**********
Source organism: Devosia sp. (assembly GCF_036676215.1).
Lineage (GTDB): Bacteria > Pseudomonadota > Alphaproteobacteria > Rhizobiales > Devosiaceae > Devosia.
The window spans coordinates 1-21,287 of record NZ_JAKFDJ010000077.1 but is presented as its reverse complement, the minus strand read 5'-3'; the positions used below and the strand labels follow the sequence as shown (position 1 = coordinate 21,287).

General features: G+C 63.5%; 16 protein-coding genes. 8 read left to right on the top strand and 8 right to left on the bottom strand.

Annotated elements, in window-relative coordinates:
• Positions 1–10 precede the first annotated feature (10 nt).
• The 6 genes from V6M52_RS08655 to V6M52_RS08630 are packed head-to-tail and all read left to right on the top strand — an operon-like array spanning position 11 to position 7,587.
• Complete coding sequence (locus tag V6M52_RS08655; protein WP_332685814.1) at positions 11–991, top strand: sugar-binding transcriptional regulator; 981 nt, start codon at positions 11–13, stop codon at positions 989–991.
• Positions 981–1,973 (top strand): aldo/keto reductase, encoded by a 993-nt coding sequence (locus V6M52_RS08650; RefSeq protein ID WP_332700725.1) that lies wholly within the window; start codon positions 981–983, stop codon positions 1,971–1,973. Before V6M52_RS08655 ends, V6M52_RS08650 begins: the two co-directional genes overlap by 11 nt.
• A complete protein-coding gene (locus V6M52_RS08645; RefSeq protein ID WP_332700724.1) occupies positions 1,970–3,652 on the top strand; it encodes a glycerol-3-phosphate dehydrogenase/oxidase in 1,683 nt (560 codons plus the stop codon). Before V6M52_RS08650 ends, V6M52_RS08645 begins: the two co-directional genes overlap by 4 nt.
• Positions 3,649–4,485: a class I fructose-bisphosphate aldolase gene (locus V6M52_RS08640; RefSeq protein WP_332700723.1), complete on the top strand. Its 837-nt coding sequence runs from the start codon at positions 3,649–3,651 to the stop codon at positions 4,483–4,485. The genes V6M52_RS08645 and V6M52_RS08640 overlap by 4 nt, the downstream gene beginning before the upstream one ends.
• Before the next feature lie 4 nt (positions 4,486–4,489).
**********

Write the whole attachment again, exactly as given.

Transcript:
Source organism: Devosia sp. (assembly GCF_036676215.1).
Lineage (GTDB): Bacteria > Pseudomonadota > Alphaproteobacteria > Rhizobiales > Devosiaceae > Devosia.
The window spans coordinates 1-21,287 of record NZ_JAKFDJ010000077.1 but is presented as its reverse complement, the minus strand read 5'-3'; the positions used below and the strand labels follow the sequence as shown (position 1 = coordinate 21,287).

General features: G+C 63.5%; 16 protein-coding genes. 8 read left to right on the top strand and 8 right to left on the bottom strand.

Annotated elements, in window-relative coordinates:
• Positions 1–10 precede the first annotated feature (10 nt).
• The 6 genes from V6M52_RS08655 to V6M52_RS08630 are packed head-to-tail and all read left to right on the top strand — an operon-like array spanning position 11 to position 7,587.
• Complete coding sequence (locus tag V6M52_RS08655; protein WP_332685814.1) at positions 11–991, top strand: sugar-binding transcriptional regulator; 981 nt, start codon at positions 11–13, stop codon at positions 989–991.
• Positions 981–1,973 (top strand): aldo/keto reductase, encoded by a 993-nt coding sequence (locus V6M52_RS08650; RefSeq protein ID WP_332700725.1) that lies wholly within the window; start codon positions 981–983, stop codon positions 1,971–1,973. Before V6M52_RS08655 ends, V6M52_RS08650 begins: the two co-directional genes overlap by 11 nt.
• A complete protein-coding gene (locus V6M52_RS08645; RefSeq protein ID WP_332700724.1) occupies positions 1,970–3,652 on the top strand; it encodes a glycerol-3-phosphate dehydrogenase/oxidase in 1,683 nt (560 codons plus the stop codon). Before V6M52_RS08650 ends, V6M52_RS08645 begins: the two co-directional genes overlap by 4 nt.
• Positions 3,649–4,485: a class I fructose-bisphosphate aldolase gene (locus V6M52_RS08640; RefSeq protein WP_332700723.1), complete on the top strand. Its 837-nt coding sequence runs from the start codon at positions 3,649–3,651 to the stop codon at positions 4,483–4,485. The genes V6M52_RS08645 and V6M52_RS08640 overlap by 4 nt, the downstream gene beginning before the upstream one ends.
• Before the next feature lie 4 nt (positions 4,486–4,489).